060819 LC 0043 tom marriott Canvas Fabricator webAshburton canvas fabricator Tom Marriott has been recognised as the top apprentice in his trade. Photo Linda ClarkeFive years ago Tom Marriott was the after-school boy at Ashburton canvas fabricator Peter May; now he’s the country’s top qualified apprentice in the industrial textile fabrication trade.

Marriott, who turns 20 in October, was named top tier two apprentice and overall apprentice of the year at the recent national Motor Industry Training Organisation apprentice competitions.

The awards were presented at the Outdoor Fabric Products Association national conference in Napier at the weekend.

To win the title, he designed and made a workproof seat cover, which included a certified air bag seam, a dome, zip and Velcro closing.

The work was assessed by a panel of judges.

Marriott said he spent a day working on the cover, taking extra care with the one-way pattern and other tricky details.

In the process he used a computer to design and cut the fabric, then sewed it perfectly together on an industrial machine at May’s factory.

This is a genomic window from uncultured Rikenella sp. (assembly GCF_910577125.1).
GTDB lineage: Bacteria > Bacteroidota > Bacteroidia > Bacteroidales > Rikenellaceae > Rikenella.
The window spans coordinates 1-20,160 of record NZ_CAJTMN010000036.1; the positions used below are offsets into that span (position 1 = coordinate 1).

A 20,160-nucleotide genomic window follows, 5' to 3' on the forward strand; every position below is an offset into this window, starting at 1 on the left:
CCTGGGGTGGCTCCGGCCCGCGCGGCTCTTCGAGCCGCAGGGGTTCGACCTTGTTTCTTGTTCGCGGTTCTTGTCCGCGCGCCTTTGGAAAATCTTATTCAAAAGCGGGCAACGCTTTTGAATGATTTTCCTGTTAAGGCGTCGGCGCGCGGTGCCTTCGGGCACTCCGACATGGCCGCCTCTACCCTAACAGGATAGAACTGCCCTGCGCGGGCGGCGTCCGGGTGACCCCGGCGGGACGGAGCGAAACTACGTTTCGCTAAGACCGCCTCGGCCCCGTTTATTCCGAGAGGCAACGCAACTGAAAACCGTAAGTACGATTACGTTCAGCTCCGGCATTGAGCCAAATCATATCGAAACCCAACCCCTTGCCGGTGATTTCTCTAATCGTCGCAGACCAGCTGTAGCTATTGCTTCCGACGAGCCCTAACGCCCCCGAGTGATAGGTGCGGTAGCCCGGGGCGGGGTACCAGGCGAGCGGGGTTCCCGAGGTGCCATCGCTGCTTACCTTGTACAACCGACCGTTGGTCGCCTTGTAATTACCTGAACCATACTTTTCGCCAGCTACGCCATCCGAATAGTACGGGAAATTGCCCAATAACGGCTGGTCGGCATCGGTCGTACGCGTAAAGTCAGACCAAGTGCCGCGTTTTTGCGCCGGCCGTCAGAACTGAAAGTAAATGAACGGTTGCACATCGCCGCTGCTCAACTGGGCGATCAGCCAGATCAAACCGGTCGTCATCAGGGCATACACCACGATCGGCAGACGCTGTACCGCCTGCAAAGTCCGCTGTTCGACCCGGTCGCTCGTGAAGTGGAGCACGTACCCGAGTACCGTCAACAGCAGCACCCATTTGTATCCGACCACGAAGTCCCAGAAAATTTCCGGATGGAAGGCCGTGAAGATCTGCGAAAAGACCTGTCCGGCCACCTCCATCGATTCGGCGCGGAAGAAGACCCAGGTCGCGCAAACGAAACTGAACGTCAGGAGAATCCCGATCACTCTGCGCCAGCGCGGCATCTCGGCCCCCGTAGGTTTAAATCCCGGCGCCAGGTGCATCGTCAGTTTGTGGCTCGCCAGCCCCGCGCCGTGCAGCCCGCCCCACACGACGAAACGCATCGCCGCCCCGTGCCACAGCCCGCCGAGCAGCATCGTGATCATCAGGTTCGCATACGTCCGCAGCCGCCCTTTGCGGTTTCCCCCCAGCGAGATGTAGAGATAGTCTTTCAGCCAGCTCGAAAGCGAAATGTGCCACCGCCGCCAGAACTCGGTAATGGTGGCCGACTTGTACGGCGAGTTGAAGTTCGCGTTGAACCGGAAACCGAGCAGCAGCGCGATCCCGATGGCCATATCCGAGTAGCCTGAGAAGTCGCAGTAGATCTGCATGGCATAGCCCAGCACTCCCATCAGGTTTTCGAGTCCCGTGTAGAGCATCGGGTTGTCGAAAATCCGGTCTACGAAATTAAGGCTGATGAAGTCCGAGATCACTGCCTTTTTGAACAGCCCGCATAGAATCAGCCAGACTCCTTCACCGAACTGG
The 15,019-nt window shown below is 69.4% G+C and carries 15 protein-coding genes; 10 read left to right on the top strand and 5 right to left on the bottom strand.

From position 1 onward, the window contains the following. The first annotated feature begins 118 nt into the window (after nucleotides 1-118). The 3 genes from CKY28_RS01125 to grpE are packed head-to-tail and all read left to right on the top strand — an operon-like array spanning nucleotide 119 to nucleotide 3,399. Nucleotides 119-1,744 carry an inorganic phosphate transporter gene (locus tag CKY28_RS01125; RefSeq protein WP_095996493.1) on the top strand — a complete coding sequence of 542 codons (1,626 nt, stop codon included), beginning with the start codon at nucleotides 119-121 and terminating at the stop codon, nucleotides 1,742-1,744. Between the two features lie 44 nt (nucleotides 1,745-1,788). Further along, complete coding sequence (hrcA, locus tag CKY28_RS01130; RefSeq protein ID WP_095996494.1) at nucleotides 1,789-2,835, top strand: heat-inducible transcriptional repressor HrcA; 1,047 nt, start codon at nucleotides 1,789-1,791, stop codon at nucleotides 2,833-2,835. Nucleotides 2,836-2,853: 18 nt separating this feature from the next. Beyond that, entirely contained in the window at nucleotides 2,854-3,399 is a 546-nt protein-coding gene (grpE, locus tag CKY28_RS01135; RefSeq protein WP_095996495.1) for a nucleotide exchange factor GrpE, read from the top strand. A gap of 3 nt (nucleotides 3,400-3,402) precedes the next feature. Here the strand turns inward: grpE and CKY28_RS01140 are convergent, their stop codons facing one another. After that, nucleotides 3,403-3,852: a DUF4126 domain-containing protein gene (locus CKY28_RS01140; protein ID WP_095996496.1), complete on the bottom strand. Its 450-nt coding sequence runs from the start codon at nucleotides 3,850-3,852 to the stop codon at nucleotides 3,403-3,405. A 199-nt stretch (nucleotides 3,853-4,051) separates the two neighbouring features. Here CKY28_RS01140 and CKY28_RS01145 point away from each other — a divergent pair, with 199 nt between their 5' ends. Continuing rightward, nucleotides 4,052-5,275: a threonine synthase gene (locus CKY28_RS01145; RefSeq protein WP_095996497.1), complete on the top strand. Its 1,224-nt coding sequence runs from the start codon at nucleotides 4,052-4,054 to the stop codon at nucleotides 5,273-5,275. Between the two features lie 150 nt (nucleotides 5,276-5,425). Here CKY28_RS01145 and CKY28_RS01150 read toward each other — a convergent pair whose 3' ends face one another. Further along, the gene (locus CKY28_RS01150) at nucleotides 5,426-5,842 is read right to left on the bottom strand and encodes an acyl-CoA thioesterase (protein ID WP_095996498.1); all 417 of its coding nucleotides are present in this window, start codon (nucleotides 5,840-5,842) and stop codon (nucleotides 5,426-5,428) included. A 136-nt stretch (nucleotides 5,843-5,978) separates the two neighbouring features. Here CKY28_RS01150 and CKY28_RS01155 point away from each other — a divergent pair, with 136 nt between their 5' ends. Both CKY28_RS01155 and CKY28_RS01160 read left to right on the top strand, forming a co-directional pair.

He said he made seat covers on a regular basis at Mays, but his work included a wide variety of projects from making huge 30m-long haycovers to small sunshades.

His after-school job five years ago included sweeping the floor, but it also allowed him to see the workshop in action and he left Ashburton College at the end of 2016 and took up an apprenticeship in the canvas fabrication business.

He was a natural fit with his attention to detail, love of numbers and skills passed on from his builder dad.

Owner Peter May said Tom had shown he has the ability to be a very skilled tradesman with lots of potential.

“We are thrilled that he has been recognised at the awards.”

Marriott said he enjoyed the variety of work, which saw him mostly working with PVC and vinyl.

He is responsible for the whole production process, from measurement to finished item.

He is also responsible for his own clients, which is teaching him another side of the business.

It was rewarding to construct new products, but also to give new life to old ones with a fabric make-over, he said.

Marriott’s apprenticeship has involved practical and theoretical modules and courses away, but he said a lot of his learning had been in the workshop with May, who had over 40 years’ experience in the trade.

He said May and his wife Toni had been great support.

The couple accompanied him to Napier, where he also won a $750 cash prize and a hot air plastic welder worth over $1000.

Marriott is the fourth May apprentice since 2002 to have won the national award.

By Linda Clarke - © The Ashburton Guardian - 7 August 2019